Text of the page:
Just in time for VidCon, TikTok has a new most followed creator on the platform: Khaby Lame, a 22-year-old from Senegal who rose to fame by stitching and dueting other TikToks, wordlessly fixing viral “life hacks” that didn’t initially work.
As of yesterday, Khaby Lame has 142.7 million followers, eclipsing longtime leading TikTok creator Charli D’Amelio to take the number one spot.
D’Amelio spoke on a panel with Lightricks at VidCon today, but she wasn’t upset about losing her No. 1 title — after all, it’s just a matter of bragging rights.
“I had No. 1 for two years. It’s time for someone else to have that spot, and I’m proud of him. He’s a friend, and there’s no bad blood,” Charli D’Amelio said on the VidCon stage. “It feels great to know that someone else is getting that spot — someone that is sweet and a good person and loves what they do.”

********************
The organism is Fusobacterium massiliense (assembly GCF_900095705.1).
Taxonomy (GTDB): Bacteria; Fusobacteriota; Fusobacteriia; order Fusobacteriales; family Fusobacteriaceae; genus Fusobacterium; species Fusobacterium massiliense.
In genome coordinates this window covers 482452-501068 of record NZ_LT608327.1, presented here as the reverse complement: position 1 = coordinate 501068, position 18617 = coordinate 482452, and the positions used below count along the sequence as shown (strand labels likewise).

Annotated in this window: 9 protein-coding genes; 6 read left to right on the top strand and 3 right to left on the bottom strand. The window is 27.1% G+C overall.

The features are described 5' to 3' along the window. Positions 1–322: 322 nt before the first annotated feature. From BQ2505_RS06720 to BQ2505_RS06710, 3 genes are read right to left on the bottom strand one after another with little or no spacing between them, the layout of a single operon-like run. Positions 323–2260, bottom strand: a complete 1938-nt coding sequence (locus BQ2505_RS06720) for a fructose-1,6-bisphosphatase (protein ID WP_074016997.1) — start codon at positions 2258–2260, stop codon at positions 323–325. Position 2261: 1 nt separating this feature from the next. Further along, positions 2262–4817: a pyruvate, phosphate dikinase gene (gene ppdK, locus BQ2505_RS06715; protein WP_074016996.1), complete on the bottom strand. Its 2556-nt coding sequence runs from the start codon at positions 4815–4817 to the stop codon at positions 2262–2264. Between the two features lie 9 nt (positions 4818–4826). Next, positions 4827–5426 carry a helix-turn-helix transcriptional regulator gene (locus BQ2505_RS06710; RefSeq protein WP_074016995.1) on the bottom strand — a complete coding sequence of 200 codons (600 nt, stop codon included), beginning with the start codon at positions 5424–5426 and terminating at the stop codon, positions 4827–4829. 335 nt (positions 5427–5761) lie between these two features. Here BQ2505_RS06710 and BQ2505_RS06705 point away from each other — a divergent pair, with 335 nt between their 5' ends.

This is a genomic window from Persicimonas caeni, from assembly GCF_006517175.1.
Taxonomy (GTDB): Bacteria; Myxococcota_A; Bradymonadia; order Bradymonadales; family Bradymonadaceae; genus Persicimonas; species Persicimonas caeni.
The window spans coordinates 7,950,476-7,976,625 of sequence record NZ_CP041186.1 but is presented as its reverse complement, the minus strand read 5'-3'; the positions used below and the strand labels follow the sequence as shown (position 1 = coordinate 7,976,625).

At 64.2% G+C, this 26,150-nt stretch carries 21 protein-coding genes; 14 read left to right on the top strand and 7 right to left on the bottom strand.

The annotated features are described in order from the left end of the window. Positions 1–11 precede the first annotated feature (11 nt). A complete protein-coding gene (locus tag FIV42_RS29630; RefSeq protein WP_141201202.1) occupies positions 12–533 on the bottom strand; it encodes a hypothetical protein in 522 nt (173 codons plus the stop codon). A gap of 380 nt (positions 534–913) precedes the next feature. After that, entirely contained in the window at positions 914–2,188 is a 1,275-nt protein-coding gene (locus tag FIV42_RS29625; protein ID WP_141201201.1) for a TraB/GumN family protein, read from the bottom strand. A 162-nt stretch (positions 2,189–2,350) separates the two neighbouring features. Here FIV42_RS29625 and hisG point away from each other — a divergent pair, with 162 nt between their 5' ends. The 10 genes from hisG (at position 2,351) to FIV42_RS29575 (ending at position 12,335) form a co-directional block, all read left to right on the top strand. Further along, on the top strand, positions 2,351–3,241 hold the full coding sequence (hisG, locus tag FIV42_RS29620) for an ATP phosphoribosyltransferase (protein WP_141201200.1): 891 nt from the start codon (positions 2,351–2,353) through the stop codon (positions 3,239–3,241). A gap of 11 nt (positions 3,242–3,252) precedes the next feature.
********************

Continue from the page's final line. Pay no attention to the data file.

She also told the crowd at VidCon that she has 2,400 TikTok drafts — the mystery!
But for creators to make the big bucks, it’s not just about the followers. It’s how you leverage them.
Charli D’Amelio, her sister Dixie D’Amelio and their parents have spun up a media empire, complete with a Hulu reality show, a clothing line with Hollister, numerous brand deals and a Snap original show of their own. The D’Amelio sisters and their parents have also become venture capitalists themselves, investing in FaceTune maker Lightricks. Even as TikTokers like Lame rise to fame, Black creators are noticeably missing from Forbes’ highest-paid influencer list. Charli D’Amelio sits at No. 1 with $17.5 million in yearly earnings, while her sister Dixie is bringing in $10 million.
To combat these disparities, platforms like Snapchat and Patreon have launched incubator programs for BIPOC creators, giving them access to more upfront capital, production resources and mentorship.
In terms of overall follower counts across platforms, only one YouTube channel has eclipsed the 200 million mark: T-Series, an Indian record label and film company. For now — until TikTok rolls out better monetization options for creators — most opportunities to capitalize on the fame built there happen off-platform.